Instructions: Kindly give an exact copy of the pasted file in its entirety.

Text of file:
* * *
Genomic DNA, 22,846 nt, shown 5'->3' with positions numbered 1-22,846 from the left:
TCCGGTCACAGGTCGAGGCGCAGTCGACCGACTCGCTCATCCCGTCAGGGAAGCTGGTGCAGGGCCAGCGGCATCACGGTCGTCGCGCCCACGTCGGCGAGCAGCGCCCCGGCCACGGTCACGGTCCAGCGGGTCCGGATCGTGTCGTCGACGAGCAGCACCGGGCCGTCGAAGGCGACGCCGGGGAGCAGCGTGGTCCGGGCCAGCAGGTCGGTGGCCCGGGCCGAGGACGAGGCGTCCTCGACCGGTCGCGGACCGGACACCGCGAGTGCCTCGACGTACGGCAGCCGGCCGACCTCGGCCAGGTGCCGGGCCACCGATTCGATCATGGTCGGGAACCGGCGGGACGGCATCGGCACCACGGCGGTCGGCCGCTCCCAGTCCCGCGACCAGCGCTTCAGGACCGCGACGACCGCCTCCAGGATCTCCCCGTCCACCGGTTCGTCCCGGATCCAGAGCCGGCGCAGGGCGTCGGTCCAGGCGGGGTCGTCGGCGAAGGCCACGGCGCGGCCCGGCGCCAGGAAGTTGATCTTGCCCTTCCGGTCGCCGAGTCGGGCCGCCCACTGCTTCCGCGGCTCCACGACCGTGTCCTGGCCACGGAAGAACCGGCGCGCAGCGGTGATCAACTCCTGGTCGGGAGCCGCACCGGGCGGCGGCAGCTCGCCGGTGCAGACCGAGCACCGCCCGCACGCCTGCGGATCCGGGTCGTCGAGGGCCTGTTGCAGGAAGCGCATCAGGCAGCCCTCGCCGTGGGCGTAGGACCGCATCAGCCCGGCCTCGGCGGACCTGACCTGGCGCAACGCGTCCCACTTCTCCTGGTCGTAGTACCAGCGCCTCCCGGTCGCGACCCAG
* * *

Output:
Genomic DNA, 22,846 nt, shown 5'->3' with positions numbered 1-22,846 from the left:
TCCGGTCACAGGTCGAGGCGCAGTCGACCGACTCGCTCATCCCGTCAGGGAAGCTGGTGCAGGGCCAGCGGCATCACGGTCGTCGCGCCCACGTCGGCGAGCAGCGCCCCGGCCACGGTCACGGTCCAGCGGGTCCGGATCGTGTCGTCGACGAGCAGCACCGGGCCGTCGAAGGCGACGCCGGGGAGCAGCGTGGTCCGGGCCAGCAGGTCGGTGGCCCGGGCCGAGGACGAGGCGTCCTCGACCGGTCGCGGACCGGACACCGCGAGTGCCTCGACGTACGGCAGCCGGCCGACCTCGGCCAGGTGCCGGGCCACCGATTCGATCATGGTCGGGAACCGGCGGGACGGCATCGGCACCACGGCGGTCGGCCGCTCCCAGTCCCGCGACCAGCGCTTCAGGACCGCGACGACCGCCTCCAGGATCTCCCCGTCCACCGGTTCGTCCCGGATCCAGAGCCGGCGCAGGGCGTCGGTCCAGGCGGGGTCGTCGGCGAAGGCCACGGCGCGGCCCGGCGCCAGGAAGTTGATCTTGCCCTTCCGGTCGCCGAGTCGGGCCGCCCACTGCTTCCGCGGCTCCACGACCGTGTCCTGGCCACGGAAGAACCGGCGCGCAGCGGTGATCAACTCCTGGTCGGGAGCCGCACCGGGCGGCGGCAGCTCGCCGGTGCAGACCGAGCACCGCCCGCACGCCTGCGGATCCGGGTCGTCGAGGGCCTGTTGCAGGAAGCGCATCAGGCAGCCCTCGCCGTGGGCGTAGGACCGCATCAGCCCGGCCTCGGCGGACCTGACCTGGCGCAACGCGTCCCACTTCTCCTGGTCGTAGTACCAGCGCCTCCCGGTCGCGACCCAG